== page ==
• Proteas will work their magic

    South Africa will face strong competition in England, but they will work some Proteas magic, writes GRAEME POLLOCK.

    The 2019 Cricket World Cup is going to be really absorbing as some of the key nations are starting to get their games on track. It’s been amazing to watch how the Australians miraculously managed to revive themselves just two months away from the World Cup.

    Australia had no hesitation in including Steve Smith and David Warner in their World Cup squad, and I wonder if the other Aussie batsmen upped their game, perhaps knowing that these two key players will be joining them at the showpiece?

    Despite being out of international cricket for a year, Australia couldn’t contemplate leaving Warner or Smith out of their World Cup squad. They’re too important to the cause. Warner is a formidable batsman who makes a big contribution to his team, while Smith has made a lot of runs across all formats, even though I’ve never felt he looks good technically. What counts is the fact that he keeps on churning out the runs, but he’s not a Virat Kohli or an AB de Villiers.

    In terms of the Proteas squad for the World Cup, I believe it would have been better for the South African selectors to announce their squad a lot earlier. The batsmen, especially, could then have had more opportunities to play together in specific combinations and get some runs under their belt, rather than playing under the constant pressure of being in and out of the side every couple of games. Continuity is important in building a great and winning team spirit.

    The Proteas’ bowling unit is formidable, and we have some quality batsmen in Faf du Plessis and Quinton de Kock, in particular, both of whom are playing really well. It’s also good to see that Aiden Markram was backed after his phenomenal One-Day Cup performances.

    I’m confident that the selectors made the right choice by picking Hashim Amla over Reeza Hendricks. I believe that in these situations it is wise to pick someone who has as much experience as Amla does. Class is permanent… although eventually it does start to run dry as you get older.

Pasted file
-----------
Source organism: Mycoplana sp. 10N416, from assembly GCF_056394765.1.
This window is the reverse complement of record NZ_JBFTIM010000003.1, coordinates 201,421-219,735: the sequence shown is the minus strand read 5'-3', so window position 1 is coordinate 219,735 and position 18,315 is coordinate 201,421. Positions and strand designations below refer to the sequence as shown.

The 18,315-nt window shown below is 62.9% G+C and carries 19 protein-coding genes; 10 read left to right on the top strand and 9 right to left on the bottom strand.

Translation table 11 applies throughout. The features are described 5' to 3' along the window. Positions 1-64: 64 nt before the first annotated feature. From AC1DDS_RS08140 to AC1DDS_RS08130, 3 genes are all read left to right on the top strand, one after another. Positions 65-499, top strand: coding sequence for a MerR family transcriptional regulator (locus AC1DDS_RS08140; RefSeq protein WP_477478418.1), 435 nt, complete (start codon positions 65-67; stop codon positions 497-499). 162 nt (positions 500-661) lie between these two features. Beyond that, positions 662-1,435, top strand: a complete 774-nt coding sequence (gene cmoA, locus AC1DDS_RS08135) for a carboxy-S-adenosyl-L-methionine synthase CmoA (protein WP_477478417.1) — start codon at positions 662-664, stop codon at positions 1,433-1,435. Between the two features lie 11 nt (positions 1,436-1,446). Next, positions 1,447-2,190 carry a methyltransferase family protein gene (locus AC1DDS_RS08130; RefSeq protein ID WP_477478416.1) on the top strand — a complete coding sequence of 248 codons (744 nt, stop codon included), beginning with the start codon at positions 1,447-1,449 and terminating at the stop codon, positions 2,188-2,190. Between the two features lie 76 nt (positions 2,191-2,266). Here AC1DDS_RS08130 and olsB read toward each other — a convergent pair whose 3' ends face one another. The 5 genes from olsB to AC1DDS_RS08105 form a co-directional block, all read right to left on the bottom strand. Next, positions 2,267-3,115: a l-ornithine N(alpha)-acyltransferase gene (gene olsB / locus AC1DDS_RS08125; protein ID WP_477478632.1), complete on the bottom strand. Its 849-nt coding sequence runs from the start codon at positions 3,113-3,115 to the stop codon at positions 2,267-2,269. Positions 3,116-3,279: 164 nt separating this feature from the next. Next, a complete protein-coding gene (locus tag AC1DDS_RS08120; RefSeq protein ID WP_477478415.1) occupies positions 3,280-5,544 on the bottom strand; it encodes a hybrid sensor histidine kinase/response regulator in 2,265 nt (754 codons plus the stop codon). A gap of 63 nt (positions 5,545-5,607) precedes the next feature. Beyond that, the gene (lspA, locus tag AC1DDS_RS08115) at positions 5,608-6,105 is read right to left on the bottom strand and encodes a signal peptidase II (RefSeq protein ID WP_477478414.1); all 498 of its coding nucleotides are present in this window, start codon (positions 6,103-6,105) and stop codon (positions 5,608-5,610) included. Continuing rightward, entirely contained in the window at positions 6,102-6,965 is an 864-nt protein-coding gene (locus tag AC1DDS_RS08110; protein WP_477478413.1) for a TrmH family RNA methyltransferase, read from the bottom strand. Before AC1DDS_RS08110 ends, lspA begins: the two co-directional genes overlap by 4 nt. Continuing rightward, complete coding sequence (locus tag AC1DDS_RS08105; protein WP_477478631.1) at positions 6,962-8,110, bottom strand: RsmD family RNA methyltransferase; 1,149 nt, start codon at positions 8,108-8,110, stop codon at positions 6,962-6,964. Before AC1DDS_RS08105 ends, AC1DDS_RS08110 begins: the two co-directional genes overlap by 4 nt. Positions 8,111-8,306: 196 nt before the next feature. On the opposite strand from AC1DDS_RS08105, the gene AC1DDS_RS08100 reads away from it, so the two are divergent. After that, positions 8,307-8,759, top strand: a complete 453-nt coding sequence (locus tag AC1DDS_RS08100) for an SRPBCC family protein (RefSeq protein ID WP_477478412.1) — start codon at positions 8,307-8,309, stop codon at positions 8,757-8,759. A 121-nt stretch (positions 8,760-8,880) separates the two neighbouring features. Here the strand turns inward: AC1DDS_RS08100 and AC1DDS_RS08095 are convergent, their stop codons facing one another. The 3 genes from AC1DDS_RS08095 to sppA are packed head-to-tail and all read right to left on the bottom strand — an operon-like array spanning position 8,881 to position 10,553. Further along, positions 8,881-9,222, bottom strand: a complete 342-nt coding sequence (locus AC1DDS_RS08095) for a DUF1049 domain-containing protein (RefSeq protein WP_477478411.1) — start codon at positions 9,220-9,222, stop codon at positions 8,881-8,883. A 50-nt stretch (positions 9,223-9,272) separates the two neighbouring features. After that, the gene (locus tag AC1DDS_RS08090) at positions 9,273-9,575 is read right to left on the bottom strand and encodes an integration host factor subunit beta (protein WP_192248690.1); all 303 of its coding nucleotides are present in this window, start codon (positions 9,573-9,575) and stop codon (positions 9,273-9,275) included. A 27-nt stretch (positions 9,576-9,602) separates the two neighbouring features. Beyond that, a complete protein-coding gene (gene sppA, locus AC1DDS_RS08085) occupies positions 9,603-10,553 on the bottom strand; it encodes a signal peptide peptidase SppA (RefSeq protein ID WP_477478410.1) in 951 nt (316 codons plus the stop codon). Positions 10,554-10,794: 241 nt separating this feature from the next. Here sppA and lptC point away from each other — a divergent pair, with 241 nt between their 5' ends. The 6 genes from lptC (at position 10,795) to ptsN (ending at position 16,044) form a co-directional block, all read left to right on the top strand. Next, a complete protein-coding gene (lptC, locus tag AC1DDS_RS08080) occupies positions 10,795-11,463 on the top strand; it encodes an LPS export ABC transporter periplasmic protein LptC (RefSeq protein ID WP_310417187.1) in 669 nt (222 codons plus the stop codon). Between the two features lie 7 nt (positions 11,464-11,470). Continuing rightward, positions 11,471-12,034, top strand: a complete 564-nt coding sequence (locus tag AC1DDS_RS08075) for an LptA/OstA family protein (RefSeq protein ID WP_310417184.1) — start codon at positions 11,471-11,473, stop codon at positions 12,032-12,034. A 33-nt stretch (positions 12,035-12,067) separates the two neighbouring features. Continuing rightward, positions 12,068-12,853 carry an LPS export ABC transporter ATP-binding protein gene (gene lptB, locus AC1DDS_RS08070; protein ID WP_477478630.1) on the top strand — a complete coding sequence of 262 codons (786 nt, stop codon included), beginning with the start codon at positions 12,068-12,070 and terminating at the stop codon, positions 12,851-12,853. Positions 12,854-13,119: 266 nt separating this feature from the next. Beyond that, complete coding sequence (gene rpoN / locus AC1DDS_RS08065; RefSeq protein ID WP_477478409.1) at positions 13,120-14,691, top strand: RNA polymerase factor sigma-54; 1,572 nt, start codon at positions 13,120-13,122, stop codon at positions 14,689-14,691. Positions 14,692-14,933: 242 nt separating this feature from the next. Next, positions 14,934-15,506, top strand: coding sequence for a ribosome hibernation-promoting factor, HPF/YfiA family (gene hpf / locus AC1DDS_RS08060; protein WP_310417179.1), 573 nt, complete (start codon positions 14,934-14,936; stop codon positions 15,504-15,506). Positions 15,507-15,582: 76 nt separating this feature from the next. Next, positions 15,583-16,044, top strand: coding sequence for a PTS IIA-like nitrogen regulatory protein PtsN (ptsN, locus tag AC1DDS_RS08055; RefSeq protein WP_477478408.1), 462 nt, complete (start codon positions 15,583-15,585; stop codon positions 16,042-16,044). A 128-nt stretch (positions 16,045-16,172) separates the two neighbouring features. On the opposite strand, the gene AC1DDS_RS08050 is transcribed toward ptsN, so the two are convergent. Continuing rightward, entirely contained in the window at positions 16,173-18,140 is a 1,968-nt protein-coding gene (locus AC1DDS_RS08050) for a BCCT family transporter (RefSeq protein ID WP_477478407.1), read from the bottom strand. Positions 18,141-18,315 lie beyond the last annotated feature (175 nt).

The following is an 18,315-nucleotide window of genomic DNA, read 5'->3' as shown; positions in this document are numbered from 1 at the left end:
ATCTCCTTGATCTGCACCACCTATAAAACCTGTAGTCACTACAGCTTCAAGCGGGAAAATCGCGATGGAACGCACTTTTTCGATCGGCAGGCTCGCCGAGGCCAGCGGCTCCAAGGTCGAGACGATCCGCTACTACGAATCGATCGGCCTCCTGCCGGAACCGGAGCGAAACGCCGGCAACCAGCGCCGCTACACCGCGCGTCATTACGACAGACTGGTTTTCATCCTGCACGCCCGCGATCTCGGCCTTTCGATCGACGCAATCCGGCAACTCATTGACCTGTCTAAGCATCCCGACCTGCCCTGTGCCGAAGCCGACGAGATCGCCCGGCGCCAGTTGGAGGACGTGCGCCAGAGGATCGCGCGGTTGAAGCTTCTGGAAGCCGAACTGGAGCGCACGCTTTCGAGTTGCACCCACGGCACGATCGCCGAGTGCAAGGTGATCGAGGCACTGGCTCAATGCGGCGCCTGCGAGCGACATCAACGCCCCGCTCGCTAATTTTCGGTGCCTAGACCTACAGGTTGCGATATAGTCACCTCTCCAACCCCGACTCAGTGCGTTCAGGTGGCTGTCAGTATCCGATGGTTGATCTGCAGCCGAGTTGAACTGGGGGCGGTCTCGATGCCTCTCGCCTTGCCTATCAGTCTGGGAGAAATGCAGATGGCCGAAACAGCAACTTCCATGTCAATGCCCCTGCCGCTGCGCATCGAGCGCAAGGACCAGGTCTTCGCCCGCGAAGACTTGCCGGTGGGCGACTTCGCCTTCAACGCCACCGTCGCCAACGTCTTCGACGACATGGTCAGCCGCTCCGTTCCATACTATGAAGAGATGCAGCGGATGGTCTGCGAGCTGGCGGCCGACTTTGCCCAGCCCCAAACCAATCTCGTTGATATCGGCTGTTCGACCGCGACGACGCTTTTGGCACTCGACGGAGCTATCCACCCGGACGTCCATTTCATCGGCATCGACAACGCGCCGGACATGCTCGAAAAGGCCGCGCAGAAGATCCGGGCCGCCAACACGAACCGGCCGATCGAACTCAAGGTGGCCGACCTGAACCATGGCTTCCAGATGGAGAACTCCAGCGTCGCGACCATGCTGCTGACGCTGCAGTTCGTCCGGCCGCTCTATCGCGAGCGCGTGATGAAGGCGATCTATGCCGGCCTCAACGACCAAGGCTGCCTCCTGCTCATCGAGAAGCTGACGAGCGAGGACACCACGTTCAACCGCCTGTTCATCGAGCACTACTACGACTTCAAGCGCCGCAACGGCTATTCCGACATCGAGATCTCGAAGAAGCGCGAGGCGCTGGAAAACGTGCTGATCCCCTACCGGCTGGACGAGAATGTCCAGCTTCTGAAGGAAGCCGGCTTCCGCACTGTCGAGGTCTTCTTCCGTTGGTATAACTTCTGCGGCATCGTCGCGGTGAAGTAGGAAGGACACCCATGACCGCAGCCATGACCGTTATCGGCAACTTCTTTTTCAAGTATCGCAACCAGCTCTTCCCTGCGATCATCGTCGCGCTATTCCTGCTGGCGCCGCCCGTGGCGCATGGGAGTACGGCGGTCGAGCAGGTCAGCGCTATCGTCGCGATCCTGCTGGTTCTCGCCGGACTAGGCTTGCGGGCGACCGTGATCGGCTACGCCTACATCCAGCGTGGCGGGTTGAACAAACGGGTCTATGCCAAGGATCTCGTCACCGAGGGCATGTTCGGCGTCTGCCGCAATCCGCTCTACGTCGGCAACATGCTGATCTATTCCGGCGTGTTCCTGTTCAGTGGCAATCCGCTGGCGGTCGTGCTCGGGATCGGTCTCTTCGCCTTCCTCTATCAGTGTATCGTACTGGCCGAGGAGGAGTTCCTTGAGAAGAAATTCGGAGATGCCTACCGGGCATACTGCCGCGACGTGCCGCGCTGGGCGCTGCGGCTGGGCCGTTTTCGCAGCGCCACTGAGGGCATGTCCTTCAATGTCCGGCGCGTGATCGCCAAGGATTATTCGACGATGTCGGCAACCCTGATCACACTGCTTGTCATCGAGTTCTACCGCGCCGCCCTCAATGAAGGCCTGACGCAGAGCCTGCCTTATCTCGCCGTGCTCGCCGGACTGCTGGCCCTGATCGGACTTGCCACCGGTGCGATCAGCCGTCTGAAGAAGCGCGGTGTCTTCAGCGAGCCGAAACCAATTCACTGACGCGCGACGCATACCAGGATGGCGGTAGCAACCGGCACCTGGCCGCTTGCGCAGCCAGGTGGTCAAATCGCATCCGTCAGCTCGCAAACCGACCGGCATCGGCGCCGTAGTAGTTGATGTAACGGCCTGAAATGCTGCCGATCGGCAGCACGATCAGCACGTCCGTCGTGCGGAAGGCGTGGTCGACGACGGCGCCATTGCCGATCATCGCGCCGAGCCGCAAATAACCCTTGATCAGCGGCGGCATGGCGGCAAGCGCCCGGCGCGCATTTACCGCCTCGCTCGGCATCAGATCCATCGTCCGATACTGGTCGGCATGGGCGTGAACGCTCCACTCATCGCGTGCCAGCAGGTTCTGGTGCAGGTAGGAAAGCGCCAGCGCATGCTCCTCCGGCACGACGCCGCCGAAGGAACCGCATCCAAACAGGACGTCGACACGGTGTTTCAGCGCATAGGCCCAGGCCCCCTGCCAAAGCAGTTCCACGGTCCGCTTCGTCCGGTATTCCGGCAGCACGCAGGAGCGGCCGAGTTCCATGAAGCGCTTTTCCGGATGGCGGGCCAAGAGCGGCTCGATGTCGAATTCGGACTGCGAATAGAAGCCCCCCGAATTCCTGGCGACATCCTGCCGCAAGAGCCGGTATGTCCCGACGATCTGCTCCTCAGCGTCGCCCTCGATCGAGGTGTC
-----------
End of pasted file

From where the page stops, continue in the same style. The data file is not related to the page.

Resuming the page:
It’s a tricky time for a player because it is an extremely difficult thing to know when the time is right to hang up your boots. The public can be unforgiving if you leave too early, as many people felt was the case with AB’s retirement last year. But if you hang around too long and your form suffers, as has happened to many great players over the years, they can also get on your back.

    But Amla’s experience alone will make a big difference at the World Cup, and great players have the ability to raise themselves for the big occasion. I hope he repays the selectors’ faith in him by putting in some big performances at the tournament.

    As for the Proteas’ opponents, Pakistan are a tricky side, as they have such talented players, New Zealand are always competitive and West Indies seem to have suddenly found their winning spirit again after shocking England with the white ball.

    The hosts, England, have been so competitive in white-ball cricket in recent times (aside from their recent blip against West Indies) and home-ground advantage will be a major boost for them in their bid for a maiden World Cup triumph.

    However, I feel that India probably have the best side overall in white-ball and Test cricket, and Virat Kohli’s men are highly motivated and will be hard to beat, especially if he continues his incredible form with the bat.

    Despite the strong competition that our boys will face in England, I believe they will work some Proteas magic.

    It would be incredible for the country if Faf can lift the Cup in July, as the nation is struggling in so many ways and we need a boost to lift the mood and inject a massive dose of positivity to help South Africans face the future in a more celebratory mood.

    – This article first appeared in SA Cricket magazine issue 144, now on sale 

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    Graeme Pollock